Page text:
So I agree with Sebastian, for me that was the exciting thing to read across images and see these dimensions. And to treat them as the same categorical images, whether its activists image, the film makers image, the bar dancer, etc could be related, at some point, by a unified vote appeal(?) ...but of course its open up to debate. That's the whole point of...
SL: Just one last thing...these types of writing or viewing have to be defended against what we view as Attention Deficit Disorder or multi-tasking or so. There are these kinds of trajectories in these kinds of media situations that actually escape these modes of just deconcentration. Its about trust.
SK: Just that, I'm just wondering, Pad.ma itself, is in some ways like a pure machine, for (?) sake. And what you end up using it for- you could use it the way Kaushik has. But perhaps you could also do what Kaushik had done without using it, quite simply. And the reverse is also true- someone else could use a lot of the image, the mashing of images and so on. So there are an infinite range of...we could use this for anything. I was thinking perhaps a university teacher could say, 'I'd give you a 100 dollars, could you load these 5 films, and I would pay a student to annotate them, and that makes my teaching load for next semester easier, because I just zip through this incredible interface.
So in that sense, it can be seen as a kind of value-neutral machine, to which you can use it any way you want. But there are certain intrinsic, the machine has certain intrinsic capabilities which can be used very powerfully in that sense. Just a thought that its possible to use this in all kinds of ways and all of them are valid. I don't have a quarrel with any of those. But yet it is, it runs...its more a question...does it run the risk of becoming a machine and ...you know..?
(inaudible comment and laughter)
Mrigank: Actually one thing we have to say is that we have really not used the whole annotation thing like that because of various reasons, but I still ...the last session what you were doing, relations made with text and going into other areas...but I still believe that going back to our presentation, its some kind of prohibition which you cannot put together. I cannot ...we had a great discussion with people who write and the whole idea of political economy of things. But the whole idea of accessing those things, how you access it...when I make a film ...I end up showing this film to all my friends all around India. So in a way, my idea is also that, going back to Godard when he says he doesn't make films, he makes essays, film essays. So in a way this whole relation between various things, it could have ended up in a documentary film. But also exploring the new relationship between informations and the new emerging forms, which I personally see as a very interesting emerging of things and a lot of democratisation and things. The whole idea of borders, how do we cross it? How do we negotiate, because even a film...because these are things which can be questioned, which can go through severe negotiation. That's the only thing, from our point of view, which gets negotiated.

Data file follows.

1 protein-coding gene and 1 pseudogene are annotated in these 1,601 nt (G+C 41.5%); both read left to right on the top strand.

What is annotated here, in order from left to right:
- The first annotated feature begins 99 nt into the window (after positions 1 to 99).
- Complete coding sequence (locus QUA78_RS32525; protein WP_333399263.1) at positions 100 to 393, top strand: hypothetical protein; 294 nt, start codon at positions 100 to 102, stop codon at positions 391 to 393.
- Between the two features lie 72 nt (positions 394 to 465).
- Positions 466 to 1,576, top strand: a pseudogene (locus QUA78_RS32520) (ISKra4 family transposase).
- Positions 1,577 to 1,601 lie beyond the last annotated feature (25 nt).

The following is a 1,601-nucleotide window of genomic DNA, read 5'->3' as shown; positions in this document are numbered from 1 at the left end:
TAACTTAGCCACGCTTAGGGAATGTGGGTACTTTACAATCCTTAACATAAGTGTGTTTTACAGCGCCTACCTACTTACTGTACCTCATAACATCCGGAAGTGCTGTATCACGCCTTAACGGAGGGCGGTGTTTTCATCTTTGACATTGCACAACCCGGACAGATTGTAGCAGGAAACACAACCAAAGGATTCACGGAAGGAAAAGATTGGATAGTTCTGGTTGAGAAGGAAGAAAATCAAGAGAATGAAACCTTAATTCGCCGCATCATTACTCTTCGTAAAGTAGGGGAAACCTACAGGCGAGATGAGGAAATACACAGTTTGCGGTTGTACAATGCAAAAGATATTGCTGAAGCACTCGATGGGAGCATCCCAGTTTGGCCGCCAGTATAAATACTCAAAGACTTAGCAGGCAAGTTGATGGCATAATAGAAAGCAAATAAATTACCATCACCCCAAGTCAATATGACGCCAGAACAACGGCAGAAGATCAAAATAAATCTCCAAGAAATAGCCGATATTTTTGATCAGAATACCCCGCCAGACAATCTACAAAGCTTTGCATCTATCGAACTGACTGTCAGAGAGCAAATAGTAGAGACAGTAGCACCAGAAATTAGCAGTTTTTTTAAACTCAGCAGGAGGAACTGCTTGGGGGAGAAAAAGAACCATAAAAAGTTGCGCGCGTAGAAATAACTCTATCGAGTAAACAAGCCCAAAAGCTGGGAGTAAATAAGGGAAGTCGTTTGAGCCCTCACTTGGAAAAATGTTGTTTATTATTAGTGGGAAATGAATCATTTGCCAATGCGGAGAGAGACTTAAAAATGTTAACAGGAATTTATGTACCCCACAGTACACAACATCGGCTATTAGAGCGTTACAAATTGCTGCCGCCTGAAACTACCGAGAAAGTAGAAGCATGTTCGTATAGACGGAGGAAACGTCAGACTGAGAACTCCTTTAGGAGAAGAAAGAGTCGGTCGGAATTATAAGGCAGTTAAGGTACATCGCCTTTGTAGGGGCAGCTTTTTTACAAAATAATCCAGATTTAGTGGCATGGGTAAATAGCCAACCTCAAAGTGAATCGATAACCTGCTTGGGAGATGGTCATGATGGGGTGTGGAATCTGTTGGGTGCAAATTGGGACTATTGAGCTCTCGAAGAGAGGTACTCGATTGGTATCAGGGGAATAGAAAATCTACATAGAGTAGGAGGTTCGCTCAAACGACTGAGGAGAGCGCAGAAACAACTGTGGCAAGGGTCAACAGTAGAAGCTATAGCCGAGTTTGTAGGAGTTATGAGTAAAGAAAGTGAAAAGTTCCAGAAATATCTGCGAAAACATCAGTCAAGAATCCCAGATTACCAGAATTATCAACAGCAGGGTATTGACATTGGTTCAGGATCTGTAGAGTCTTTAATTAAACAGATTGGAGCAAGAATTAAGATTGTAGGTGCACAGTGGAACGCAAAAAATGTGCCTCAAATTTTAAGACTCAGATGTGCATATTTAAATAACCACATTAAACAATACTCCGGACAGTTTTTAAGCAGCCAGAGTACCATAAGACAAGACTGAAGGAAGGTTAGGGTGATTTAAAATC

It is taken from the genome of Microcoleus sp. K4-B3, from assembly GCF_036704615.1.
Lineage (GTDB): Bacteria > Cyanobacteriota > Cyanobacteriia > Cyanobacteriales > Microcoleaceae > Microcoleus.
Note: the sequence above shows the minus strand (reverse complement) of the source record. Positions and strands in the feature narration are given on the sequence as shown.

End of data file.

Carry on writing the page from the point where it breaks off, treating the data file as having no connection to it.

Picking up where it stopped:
Kaushik: Coming back to Sanjay, what are the intrinsic uses you had thought about?
SK: I'm not saying intrinsic uses, I'm saying it has certain strengths.
Kaushik: Could you give us an example?
SK: Essentially that you can transform a set of images into text. That text is therefore searchable, since images, as yet, we don't have ways of searching them. And therefore it allows certain kinds of connections to be made. For example, if I have an archive of Kashmir, then the word 'ISI', whether it came up in speech, or it came up in another way...the fact that I can literally in nanoseconds have 50 images with the word 'ISI', it allows me to think in certain ways. It allows me to make certain connections. Not just in a sort of crdue databse way, but a complexity of connections. We're not only analysing spoken speech, we're looking at images, we're looking at text,- its a whole range of things that we are able to look at. So, to me that is, I shouldn't use the word 'intrinsic', but what I meant to say is that those are what I see as being...you know you can make a software like FinalCutPro and use it as a presentation software. Of course you can. But that's not what its best or most interestingly used for, most powerfully used for. And I actually see it as a fantastic performance too, around which you can take text, you can take images, and put on a performance such as what Kaushik did. That's a performance. You are using it in order to perform something.